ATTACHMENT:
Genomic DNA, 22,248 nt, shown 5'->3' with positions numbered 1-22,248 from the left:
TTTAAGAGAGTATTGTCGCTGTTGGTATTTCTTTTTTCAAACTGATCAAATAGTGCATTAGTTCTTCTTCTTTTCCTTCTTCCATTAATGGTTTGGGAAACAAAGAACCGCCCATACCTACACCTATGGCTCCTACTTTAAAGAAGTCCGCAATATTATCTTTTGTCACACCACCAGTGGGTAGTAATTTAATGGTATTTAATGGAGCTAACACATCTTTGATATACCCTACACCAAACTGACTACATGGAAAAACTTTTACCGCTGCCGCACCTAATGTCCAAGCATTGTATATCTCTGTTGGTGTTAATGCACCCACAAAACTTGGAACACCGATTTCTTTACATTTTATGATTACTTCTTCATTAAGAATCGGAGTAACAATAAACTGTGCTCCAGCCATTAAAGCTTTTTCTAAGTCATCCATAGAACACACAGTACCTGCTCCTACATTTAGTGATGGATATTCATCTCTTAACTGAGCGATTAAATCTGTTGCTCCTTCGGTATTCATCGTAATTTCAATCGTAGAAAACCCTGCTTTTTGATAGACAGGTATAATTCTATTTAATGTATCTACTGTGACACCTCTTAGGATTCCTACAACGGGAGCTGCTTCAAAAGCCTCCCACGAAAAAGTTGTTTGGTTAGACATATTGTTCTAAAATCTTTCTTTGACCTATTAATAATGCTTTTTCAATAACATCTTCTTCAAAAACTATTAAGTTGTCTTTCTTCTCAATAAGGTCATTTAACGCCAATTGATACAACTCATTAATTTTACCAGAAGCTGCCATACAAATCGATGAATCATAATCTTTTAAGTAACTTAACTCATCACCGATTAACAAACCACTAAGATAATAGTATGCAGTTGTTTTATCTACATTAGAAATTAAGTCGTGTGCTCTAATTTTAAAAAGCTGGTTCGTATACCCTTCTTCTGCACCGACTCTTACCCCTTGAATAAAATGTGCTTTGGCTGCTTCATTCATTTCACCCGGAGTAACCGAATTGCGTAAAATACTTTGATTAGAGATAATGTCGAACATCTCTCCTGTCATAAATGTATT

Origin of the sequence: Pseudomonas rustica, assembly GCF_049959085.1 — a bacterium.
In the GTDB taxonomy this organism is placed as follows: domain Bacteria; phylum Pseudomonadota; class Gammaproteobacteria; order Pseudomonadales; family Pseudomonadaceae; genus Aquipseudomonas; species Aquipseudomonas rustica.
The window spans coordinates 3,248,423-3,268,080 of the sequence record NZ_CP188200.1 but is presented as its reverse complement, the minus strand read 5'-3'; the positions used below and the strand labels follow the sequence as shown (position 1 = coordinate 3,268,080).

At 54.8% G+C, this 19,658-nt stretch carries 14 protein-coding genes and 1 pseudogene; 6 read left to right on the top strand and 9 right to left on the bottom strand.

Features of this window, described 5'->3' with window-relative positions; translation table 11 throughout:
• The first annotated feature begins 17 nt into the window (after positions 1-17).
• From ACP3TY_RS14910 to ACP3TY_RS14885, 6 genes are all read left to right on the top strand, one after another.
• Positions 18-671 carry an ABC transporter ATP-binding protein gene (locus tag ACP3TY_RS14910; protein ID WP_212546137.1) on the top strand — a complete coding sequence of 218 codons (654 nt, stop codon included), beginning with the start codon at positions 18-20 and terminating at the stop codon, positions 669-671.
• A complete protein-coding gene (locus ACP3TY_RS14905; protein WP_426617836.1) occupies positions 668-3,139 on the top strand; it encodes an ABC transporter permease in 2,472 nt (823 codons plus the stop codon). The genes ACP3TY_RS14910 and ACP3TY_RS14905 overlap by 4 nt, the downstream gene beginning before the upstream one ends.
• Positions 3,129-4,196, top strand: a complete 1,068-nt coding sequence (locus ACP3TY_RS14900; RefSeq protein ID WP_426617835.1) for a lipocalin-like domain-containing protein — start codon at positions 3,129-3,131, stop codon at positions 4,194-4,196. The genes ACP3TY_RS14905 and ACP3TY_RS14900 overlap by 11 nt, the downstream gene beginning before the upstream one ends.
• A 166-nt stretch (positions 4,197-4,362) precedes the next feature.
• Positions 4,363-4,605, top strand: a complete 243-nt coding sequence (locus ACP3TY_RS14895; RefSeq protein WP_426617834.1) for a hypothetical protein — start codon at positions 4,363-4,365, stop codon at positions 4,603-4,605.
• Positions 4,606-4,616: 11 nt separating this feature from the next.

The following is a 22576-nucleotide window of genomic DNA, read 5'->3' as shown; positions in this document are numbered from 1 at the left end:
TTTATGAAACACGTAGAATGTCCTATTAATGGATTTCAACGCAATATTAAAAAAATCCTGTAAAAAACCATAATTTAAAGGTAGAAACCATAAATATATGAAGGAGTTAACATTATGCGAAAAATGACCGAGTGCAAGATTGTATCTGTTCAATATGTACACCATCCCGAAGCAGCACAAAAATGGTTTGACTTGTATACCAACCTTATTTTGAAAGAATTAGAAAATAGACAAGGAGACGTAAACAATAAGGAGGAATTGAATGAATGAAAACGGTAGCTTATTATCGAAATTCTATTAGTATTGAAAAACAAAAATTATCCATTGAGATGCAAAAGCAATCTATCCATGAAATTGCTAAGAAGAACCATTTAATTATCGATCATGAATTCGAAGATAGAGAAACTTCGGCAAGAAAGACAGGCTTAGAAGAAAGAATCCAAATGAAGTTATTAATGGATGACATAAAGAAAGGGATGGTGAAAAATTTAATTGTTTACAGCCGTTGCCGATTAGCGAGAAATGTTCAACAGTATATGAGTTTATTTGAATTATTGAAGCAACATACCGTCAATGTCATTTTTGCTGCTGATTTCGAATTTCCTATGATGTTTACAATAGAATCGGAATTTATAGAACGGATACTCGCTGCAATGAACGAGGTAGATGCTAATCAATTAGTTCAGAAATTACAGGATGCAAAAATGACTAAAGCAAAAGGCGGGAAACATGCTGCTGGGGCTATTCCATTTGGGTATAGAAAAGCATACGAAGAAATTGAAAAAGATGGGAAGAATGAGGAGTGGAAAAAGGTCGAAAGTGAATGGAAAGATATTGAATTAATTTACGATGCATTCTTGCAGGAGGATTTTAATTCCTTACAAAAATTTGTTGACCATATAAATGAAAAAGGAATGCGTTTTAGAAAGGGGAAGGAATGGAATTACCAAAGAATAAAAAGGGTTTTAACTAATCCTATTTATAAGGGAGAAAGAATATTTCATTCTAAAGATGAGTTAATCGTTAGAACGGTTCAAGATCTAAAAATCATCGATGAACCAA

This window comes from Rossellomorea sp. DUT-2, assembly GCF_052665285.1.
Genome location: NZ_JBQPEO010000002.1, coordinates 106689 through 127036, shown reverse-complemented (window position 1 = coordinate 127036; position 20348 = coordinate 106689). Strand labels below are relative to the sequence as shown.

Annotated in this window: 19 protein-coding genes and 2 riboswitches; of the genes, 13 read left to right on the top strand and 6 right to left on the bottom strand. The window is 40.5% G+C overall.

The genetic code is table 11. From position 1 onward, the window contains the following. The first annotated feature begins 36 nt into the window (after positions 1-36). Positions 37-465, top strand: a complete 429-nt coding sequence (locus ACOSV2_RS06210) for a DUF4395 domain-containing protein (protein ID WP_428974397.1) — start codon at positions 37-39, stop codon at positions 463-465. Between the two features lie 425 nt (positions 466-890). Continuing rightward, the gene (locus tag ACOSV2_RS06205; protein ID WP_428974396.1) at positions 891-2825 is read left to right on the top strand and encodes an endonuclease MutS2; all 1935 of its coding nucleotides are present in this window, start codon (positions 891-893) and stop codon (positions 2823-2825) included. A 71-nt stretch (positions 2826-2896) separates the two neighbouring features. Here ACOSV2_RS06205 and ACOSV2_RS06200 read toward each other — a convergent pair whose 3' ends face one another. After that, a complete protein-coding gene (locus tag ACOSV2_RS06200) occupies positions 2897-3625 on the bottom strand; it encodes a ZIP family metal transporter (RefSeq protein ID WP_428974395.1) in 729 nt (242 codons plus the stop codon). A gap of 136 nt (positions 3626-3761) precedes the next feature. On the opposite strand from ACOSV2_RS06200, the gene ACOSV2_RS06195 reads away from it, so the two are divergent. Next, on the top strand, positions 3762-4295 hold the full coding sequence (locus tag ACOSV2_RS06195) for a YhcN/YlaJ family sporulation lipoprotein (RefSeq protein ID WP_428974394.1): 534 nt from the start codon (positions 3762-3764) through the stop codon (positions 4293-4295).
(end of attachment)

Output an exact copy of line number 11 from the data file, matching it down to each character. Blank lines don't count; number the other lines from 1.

• A complete protein-coding gene (locus ACP3TY_RS14905; protein WP_426617836.1) occupies positions 668-3,139 on the top strand; it encodes an ABC transporter permease in 2,472 nt (823 codons plus the stop codon). The genes ACP3TY_RS14910 and ACP3TY_RS14905 overlap by 4 nt, the downstream gene beginning before the upstream one ends.